Tuesday, March 15, 2016

HCFR Mission statement

So the other day I got to thinking about what makes HCFR different from other rod builders.  I've mentioned in the past that I've inspected high-end name brand rods that were so poorly made that when I attempted, I was able to twist the reel seat off the rod.

What makes HFCR different?

Anyone can purchase the parts to build a rod but only a few can truly craft those parts into a finely tuned angling instrument.  It takes many years of research and many more of perfecting skill to become a master craftsman. Many can learn to make a beautiful diamond wrap, but if the reel seat isn't mounted properly, your rod is nothing more than a piece of art. A quality rod built incorrectly becomes a broken rod very quickly.

To be certain, someone else's research is what I started with.  But I learned from and studied the best rod makers.  My mentor was Rich "Junior" Herron from Bridgeton Michigan and I have heavily studied the works of Dale P. Clemens.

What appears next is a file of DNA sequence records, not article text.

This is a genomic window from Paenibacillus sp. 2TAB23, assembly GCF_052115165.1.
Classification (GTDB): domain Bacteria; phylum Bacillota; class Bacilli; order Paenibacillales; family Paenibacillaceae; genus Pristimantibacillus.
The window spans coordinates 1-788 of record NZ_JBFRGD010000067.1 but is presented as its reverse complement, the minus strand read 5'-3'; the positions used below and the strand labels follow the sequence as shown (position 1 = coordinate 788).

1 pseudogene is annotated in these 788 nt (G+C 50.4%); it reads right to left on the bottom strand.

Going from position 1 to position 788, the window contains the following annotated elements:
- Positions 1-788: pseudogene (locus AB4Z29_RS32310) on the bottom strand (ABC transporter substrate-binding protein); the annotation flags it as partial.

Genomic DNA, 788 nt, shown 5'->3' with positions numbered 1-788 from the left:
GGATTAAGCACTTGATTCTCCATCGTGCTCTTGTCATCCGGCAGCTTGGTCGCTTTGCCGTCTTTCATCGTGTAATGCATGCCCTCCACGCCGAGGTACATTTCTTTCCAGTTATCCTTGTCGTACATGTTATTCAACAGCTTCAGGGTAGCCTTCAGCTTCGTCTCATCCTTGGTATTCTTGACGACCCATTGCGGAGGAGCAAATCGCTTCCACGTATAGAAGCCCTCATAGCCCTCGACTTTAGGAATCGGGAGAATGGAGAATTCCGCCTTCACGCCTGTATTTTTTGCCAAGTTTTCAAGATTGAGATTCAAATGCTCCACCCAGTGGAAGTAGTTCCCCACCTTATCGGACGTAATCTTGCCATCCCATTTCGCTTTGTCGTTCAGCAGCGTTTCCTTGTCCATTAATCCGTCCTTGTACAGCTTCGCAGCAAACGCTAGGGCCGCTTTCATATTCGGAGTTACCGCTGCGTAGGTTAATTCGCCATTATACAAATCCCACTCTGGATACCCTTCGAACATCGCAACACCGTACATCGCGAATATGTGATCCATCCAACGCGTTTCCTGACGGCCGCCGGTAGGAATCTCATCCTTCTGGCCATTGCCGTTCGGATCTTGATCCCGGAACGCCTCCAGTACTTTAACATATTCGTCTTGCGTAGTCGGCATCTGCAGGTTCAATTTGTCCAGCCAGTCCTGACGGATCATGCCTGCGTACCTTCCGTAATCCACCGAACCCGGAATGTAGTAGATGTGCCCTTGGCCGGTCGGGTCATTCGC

As a 14 year old kid, I didn't know that Junior was in agreement with Mr. Clemens 99% of the time. But later in life as I started to become more independent, I started reading books to check up on why Junior told me certain things.  I found out there were exact specific reasons for why Junior told me to do things certain ways. I now understand the science behind rod building and have personally proven many of the concepts myself.